Commercial and business litigation often centers on breach of contract allegations. When a party breaches a contract, you need the guidance and aggressive advocacy of an experienced commercial and business litigation attorney to hold the breaching party accountable. Simply because a contract has been breached, however, does not mean the non-breaching party can recover at trial. For example, a party must suffer damages (i.e. lost profits, payments unjustly retained by the breaching party, additional monies necessary to now obtain the same service or product from another source, etc…) directly as a result of the breach. A complaint must also be filed timely in order to comply with the statute of limitations, which is generally four years for a written contract and two years for oral contracts.
The necessary elements of a breach of contract claim are: (1) the existence of a contract, (2) the plaintiff’s performance of the contract, (3) the defendant’s breach of the contract, and (4) the resulting damage to the plaintiff.
Even with the best of intentions, breaches may occur because the terms of the contract were vague or one party simply fails to perform despite their best efforts. Complex legal disputes can sometimes be avoided (especially in the context of partnership disputes) if the parties clearly reduce all essential terms to writing, address all reasonably foreseeable possibilities, and set forth the expectations of all sides. Furthermore, a clearly written contract can increase your chances of meaningful recovery at trial or through a negotiated settlement. For example, if you believe that a breach may cause you to suffer lost profits, you must notify the other party of that fact and specify, with reasonable certainty, the amount of lost profits you are likely to suffer in case of non-performance.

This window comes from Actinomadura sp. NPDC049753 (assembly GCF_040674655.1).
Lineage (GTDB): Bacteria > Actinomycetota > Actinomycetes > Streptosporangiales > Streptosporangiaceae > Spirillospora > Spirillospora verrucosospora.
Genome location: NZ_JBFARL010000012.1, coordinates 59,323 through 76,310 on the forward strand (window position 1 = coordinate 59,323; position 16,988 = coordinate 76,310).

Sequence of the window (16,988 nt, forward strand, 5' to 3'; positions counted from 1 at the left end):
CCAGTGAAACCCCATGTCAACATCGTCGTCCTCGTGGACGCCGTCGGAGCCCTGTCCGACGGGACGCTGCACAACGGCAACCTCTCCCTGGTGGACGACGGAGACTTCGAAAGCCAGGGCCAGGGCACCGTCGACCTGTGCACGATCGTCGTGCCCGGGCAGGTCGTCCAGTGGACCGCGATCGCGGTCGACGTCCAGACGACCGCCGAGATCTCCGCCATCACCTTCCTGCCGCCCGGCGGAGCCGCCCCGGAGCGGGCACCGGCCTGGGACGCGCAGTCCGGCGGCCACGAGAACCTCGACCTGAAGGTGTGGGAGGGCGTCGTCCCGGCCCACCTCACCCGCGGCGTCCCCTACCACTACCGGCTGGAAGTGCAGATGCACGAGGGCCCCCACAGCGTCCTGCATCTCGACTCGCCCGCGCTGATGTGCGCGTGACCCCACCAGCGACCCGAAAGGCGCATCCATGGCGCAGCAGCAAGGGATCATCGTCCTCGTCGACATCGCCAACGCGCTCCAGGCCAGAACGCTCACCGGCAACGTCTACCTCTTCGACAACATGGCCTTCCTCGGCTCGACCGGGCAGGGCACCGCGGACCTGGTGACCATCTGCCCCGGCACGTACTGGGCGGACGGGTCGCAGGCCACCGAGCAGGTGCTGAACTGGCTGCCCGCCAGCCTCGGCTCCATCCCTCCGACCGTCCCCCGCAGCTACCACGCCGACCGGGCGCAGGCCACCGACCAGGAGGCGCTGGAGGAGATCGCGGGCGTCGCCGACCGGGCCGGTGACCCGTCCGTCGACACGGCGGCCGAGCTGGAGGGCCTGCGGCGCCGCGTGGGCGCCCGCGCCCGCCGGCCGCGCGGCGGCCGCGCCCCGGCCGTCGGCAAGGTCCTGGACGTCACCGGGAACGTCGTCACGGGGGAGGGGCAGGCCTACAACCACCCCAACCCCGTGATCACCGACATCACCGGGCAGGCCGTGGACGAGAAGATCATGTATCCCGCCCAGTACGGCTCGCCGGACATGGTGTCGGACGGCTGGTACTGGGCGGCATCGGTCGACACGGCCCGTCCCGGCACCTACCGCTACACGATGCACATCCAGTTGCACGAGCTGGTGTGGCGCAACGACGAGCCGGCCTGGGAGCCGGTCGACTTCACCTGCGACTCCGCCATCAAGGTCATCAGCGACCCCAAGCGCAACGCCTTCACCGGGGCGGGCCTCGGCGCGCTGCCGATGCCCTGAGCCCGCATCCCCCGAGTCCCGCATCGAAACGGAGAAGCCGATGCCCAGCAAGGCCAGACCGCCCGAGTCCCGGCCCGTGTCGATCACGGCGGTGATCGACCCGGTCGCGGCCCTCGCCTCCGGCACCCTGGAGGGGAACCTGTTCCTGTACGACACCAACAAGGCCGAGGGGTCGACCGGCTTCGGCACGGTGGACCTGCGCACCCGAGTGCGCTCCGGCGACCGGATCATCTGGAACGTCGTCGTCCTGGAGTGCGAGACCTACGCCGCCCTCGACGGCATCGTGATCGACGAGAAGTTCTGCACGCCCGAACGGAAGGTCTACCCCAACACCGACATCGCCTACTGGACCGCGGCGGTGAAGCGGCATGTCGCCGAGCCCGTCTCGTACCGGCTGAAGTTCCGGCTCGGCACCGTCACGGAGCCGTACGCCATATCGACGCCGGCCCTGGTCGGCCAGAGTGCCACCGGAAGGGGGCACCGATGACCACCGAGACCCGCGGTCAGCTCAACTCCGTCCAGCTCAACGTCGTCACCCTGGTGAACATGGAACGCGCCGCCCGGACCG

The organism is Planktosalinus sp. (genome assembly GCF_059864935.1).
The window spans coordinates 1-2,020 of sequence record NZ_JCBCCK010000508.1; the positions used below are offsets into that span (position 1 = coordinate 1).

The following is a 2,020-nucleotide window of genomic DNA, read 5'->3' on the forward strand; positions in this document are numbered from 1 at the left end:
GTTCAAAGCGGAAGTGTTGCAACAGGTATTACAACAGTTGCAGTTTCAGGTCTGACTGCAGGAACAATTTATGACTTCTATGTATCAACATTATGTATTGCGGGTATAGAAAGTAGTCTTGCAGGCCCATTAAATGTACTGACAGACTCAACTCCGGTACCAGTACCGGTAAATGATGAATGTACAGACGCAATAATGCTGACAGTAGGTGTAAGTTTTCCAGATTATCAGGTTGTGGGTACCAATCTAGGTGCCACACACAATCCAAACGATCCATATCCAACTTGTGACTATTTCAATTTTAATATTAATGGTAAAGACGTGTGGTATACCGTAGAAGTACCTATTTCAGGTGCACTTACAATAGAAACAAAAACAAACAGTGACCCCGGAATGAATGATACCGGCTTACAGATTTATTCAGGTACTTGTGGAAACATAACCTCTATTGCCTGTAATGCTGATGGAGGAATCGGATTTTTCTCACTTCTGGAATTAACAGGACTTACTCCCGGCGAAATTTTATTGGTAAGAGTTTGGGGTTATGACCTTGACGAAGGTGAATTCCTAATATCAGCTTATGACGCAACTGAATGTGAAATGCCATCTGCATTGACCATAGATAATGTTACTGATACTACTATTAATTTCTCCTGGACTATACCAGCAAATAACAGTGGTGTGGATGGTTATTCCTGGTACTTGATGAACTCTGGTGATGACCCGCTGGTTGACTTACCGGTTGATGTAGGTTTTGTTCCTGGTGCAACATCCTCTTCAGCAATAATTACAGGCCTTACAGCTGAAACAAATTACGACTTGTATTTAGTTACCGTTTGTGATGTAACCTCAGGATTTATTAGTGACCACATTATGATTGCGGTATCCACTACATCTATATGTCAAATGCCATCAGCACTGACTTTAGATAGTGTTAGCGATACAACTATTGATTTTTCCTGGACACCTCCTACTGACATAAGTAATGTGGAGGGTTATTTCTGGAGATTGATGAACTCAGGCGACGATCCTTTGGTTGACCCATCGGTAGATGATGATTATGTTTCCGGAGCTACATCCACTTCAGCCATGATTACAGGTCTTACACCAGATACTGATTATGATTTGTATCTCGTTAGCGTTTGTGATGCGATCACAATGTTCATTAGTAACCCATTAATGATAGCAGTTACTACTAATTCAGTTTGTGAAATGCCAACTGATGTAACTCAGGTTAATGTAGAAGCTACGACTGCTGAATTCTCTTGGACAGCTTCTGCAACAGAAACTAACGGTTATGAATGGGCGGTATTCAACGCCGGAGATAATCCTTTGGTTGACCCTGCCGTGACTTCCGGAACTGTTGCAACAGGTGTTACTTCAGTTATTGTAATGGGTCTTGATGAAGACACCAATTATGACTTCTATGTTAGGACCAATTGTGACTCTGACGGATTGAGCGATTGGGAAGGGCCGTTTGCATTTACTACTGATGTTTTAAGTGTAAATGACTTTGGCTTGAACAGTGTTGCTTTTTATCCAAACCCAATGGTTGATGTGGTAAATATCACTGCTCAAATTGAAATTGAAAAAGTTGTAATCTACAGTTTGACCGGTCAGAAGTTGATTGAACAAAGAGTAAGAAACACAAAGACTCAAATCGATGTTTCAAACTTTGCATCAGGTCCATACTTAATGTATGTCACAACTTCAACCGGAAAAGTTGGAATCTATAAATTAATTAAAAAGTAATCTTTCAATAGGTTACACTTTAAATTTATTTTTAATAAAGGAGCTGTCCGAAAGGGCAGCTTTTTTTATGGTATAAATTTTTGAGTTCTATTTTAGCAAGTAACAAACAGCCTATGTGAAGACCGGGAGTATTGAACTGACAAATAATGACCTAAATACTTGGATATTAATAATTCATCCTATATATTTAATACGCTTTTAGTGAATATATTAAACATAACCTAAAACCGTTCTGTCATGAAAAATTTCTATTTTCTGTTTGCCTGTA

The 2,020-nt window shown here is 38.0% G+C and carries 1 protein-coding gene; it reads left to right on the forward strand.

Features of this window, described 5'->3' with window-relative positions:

Ordinarily, all parties (including the prevailing party) are responsible for their own attorneys’ fees in a contract dispute and in most instances of commercial litigation. However, the parties can avoid this reality by agreeing, in writing, that the losing party is responsible for the prevailing party’s attorneys’ fees. Inserting an “Attorney Fee” provision in your contracts may sometimes avoid a dispute all-together, as it can serve as a disincentive to even the contemplation of a breach.
Ben Yeroushalmi is a trial lawyer experienced in business and commercial litigation and holds a successful track record of obtaining meaningful judgments at trial. Our firm represents both large businesses entangled in complex contractual issues as well as small companies facing typical contractual disputes. Although a majority of business litigation involves a dispute over a contract, many such contractual disputes involving commercial and business litigation may also involve related causes of action, such as fraud, negligent misrepresentation, unfair competition, trademark infringement and interference with economic advantage.
Our experienced attorneys will carefully review and research your case to give you an assessment of your best options. We will guide you through every step of the process and explain the most suitable options given the particular circumstances of your case. We will also fully inform you of your payments options, which can range from a contingency fee (we are paid only if there is a recovery), to hourly compensation, to a hybrid fee schedule (a combination of hourly compensation and contingency fees.) Contact us today to schedule a free consultation.